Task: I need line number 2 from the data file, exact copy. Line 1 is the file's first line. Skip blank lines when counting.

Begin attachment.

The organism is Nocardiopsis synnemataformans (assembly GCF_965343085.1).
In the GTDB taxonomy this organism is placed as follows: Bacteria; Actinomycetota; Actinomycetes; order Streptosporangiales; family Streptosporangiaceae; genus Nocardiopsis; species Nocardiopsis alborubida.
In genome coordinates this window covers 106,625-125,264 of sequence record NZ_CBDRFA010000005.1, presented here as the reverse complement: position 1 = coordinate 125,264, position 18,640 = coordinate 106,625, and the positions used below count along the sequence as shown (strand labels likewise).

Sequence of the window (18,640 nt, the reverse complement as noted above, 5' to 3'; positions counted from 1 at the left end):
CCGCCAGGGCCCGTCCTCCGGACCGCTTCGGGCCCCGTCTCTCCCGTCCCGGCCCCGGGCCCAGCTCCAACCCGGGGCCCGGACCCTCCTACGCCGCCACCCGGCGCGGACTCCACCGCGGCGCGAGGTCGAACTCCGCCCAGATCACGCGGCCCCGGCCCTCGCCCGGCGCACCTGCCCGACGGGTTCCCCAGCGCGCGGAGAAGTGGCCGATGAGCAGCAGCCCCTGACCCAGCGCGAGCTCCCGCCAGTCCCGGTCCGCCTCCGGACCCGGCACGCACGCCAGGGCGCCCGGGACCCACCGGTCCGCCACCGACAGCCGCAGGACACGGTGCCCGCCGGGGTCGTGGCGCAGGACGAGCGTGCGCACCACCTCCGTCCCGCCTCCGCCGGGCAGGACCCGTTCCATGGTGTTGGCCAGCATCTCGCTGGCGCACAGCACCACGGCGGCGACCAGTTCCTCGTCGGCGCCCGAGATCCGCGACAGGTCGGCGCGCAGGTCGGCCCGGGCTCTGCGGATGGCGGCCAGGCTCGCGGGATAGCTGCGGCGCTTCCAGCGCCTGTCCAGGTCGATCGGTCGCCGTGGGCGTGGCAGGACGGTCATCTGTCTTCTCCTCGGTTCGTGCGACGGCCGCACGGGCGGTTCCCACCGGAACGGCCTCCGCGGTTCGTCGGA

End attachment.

In the GTDB taxonomy this organism is placed as follows: Bacteria; Actinomycetota; Actinomycetes; order Streptosporangiales; family Streptosporangiaceae; genus Nocardiopsis; species Nocardiopsis alborubida.